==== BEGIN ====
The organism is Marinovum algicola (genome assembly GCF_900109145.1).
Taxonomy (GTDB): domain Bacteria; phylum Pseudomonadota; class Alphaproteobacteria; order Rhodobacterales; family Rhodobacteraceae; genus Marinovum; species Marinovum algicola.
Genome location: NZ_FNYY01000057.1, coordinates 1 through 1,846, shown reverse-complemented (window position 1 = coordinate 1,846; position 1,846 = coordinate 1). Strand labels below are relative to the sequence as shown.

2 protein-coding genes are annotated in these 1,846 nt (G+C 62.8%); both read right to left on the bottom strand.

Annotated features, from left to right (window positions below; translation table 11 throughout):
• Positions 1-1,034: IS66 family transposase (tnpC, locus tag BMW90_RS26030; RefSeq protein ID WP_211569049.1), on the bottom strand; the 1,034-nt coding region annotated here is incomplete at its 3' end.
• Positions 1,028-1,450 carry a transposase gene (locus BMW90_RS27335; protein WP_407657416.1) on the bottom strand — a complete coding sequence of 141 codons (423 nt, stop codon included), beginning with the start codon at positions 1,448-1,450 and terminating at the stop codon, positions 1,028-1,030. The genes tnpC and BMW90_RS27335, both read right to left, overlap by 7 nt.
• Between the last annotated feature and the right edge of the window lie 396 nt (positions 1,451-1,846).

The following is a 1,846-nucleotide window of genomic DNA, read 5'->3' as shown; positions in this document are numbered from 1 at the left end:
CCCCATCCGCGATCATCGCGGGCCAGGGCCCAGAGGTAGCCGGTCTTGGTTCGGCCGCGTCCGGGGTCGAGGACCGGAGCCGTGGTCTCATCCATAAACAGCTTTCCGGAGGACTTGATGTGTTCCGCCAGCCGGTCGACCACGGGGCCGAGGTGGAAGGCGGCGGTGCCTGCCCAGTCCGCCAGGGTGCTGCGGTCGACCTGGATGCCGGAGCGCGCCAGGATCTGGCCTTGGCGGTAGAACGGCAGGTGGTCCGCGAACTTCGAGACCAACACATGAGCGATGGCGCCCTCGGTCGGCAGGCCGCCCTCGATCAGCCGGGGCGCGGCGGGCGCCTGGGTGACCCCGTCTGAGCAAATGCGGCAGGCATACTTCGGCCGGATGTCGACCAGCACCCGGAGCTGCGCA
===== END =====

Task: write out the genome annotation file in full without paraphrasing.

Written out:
The organism is Marinovum algicola (genome assembly GCF_900109145.1).
Taxonomy (GTDB): domain Bacteria; phylum Pseudomonadota; class Alphaproteobacteria; order Rhodobacterales; family Rhodobacteraceae; genus Marinovum; species Marinovum algicola.
Genome location: NZ_FNYY01000057.1, coordinates 1 through 1,846, shown reverse-complemented (window position 1 = coordinate 1,846; position 1,846 = coordinate 1). Strand labels below are relative to the sequence as shown.

2 protein-coding genes are annotated in these 1,846 nt (G+C 62.8%); both read right to left on the bottom strand.

Annotated features, from left to right (window positions below; translation table 11 throughout):
• Positions 1-1,034: IS66 family transposase (tnpC, locus tag BMW90_RS26030; RefSeq protein ID WP_211569049.1), on the bottom strand; the 1,034-nt coding region annotated here is incomplete at its 3' end.
• Positions 1,028-1,450 carry a transposase gene (locus BMW90_RS27335; protein WP_407657416.1) on the bottom strand — a complete coding sequence of 141 codons (423 nt, stop codon included), beginning with the start codon at positions 1,448-1,450 and terminating at the stop codon, positions 1,028-1,030. The genes tnpC and BMW90_RS27335, both read right to left, overlap by 7 nt.
• Between the last annotated feature and the right edge of the window lie 396 nt (positions 1,451-1,846).

The following is a 1,846-nucleotide window of genomic DNA, read 5'->3' as shown; positions in this document are numbered from 1 at the left end:
CCCCATCCGCGATCATCGCGGGCCAGGGCCCAGAGGTAGCCGGTCTTGGTTCGGCCGCGTCCGGGGTCGAGGACCGGAGCCGTGGTCTCATCCATAAACAGCTTTCCGGAGGACTTGATGTGTTCCGCCAGCCGGTCGACCACGGGGCCGAGGTGGAAGGCGGCGGTGCCTGCCCAGTCCGCCAGGGTGCTGCGGTCGACCTGGATGCCGGAGCGCGCCAGGATCTGGCCTTGGCGGTAGAACGGCAGGTGGTCCGCGAACTTCGAGACCAACACATGAGCGATGGCGCCCTCGGTCGGCAGGCCGCCCTCGATCAGCCGGGGCGCGGCGGGCGCCTGGGTGACCCCGTCTGAGCAAATGCGGCAGGCATACTTCGGCCGGATGTCGACCAGCACCCGGAGCTGCGCA